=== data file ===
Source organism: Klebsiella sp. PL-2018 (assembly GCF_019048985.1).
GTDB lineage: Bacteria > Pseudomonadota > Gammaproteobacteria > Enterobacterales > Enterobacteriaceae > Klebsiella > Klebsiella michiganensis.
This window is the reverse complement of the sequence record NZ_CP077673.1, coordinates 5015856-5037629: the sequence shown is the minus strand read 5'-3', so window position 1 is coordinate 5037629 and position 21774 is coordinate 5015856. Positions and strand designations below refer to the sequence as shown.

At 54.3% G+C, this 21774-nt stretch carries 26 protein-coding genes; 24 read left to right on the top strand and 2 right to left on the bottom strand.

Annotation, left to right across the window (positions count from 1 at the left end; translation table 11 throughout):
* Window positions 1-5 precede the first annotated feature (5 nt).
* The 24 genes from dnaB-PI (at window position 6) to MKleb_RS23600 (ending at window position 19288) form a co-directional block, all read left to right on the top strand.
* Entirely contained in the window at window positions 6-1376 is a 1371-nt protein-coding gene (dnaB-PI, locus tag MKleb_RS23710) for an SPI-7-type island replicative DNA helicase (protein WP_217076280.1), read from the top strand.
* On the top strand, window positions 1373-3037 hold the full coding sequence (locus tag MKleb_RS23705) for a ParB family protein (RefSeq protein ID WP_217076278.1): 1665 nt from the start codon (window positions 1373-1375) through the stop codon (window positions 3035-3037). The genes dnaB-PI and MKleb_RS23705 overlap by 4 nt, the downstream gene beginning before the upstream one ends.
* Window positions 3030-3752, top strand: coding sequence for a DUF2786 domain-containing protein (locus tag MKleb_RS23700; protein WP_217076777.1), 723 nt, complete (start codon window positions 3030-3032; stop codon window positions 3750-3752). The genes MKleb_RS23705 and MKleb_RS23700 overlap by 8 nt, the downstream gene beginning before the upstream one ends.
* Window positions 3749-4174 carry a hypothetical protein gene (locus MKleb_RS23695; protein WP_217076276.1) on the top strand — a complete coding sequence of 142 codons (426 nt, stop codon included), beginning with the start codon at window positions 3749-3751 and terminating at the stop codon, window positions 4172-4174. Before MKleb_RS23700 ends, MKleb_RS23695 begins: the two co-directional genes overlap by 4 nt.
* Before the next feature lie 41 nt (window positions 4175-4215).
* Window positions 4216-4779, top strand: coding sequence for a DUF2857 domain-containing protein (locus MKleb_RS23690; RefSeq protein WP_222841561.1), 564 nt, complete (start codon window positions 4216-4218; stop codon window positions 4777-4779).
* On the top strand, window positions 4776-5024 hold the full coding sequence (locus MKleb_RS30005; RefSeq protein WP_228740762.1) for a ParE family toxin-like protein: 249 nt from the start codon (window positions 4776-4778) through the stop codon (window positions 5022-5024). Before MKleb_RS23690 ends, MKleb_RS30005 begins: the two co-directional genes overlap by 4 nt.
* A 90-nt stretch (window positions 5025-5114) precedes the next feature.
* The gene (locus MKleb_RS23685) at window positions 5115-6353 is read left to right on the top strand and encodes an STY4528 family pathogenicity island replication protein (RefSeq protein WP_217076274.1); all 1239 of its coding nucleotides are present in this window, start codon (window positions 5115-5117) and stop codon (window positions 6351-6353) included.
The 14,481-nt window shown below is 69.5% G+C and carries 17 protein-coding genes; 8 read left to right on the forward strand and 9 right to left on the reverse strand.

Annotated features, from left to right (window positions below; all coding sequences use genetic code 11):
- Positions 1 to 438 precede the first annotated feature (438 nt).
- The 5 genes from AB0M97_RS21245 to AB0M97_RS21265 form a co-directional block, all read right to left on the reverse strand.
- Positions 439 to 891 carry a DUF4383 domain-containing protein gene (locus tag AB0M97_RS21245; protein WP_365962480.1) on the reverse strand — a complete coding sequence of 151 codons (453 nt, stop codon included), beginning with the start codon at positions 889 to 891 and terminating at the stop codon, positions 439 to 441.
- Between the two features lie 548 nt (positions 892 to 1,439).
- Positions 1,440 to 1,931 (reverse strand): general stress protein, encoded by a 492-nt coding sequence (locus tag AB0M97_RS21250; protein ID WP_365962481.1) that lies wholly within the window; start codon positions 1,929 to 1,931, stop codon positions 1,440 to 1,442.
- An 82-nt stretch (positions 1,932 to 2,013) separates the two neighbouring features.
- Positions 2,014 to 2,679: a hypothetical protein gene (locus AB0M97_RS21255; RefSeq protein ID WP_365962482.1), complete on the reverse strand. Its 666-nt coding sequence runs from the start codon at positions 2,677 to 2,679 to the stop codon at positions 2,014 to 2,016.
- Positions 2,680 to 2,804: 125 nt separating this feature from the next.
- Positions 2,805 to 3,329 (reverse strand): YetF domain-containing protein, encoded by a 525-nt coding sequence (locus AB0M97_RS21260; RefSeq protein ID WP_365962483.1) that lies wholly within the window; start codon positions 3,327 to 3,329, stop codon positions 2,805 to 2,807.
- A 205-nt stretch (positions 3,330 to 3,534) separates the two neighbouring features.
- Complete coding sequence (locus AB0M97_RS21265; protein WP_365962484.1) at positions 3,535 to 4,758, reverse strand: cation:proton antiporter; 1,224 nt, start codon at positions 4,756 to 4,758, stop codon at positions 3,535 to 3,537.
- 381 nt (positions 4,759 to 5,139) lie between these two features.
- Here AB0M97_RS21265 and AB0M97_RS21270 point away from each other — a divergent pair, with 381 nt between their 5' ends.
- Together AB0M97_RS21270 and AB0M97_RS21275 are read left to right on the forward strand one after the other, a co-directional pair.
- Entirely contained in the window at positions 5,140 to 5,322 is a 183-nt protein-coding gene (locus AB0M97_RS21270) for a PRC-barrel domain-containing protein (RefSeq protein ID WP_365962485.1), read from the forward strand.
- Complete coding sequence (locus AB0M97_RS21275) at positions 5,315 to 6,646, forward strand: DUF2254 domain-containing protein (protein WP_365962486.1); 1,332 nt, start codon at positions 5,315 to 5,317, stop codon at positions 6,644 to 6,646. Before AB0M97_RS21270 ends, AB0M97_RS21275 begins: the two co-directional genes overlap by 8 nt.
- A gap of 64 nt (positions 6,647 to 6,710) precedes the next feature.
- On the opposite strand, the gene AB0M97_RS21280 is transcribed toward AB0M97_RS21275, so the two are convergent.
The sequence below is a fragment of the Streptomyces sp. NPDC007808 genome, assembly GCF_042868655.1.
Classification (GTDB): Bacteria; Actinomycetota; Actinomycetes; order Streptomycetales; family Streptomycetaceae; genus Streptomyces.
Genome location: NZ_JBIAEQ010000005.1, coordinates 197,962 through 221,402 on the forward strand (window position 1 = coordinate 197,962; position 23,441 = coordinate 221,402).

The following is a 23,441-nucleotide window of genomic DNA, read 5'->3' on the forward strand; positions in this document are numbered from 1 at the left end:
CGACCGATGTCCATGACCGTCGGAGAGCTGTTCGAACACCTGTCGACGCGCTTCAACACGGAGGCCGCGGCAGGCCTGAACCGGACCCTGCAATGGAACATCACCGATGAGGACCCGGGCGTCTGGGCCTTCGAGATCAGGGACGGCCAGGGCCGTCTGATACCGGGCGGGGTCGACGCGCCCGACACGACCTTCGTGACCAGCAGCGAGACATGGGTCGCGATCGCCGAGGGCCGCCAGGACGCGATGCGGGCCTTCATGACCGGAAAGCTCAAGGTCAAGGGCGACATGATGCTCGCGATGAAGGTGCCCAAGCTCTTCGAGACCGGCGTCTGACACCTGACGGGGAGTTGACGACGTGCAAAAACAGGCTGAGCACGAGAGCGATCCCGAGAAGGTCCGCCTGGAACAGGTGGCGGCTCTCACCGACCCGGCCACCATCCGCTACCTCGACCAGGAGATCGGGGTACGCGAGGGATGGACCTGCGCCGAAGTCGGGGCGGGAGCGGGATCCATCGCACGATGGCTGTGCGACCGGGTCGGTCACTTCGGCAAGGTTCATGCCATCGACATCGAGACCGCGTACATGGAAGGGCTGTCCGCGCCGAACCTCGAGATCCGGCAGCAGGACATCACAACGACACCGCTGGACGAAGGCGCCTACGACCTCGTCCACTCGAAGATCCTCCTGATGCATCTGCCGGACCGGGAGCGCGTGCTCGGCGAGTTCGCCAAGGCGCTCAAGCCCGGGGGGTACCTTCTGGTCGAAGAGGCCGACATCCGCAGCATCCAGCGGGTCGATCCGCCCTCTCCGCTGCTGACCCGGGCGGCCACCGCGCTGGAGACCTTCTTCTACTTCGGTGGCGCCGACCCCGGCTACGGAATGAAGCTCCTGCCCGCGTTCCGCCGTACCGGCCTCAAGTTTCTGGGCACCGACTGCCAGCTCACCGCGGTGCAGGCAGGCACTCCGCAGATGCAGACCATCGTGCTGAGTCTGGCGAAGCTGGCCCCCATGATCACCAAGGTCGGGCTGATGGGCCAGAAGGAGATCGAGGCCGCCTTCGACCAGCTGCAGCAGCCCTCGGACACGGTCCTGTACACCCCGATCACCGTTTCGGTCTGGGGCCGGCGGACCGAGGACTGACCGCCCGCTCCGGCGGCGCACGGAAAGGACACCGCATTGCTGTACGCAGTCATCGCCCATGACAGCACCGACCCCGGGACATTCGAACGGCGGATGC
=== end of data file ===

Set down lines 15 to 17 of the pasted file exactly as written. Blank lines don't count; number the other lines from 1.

* A 90-nt stretch (window positions 5025-5114) precedes the next feature.
* The gene (locus MKleb_RS23685) at window positions 5115-6353 is read left to right on the top strand and encodes an STY4528 family pathogenicity island replication protein (RefSeq protein WP_217076274.1); all 1239 of its coding nucleotides are present in this window, start codon (window positions 5115-5117) and stop codon (window positions 6351-6353) included.
The 14,481-nt window shown below is 69.5% G+C and carries 17 protein-coding genes; 8 read left to right on the forward strand and 9 right to left on the reverse strand.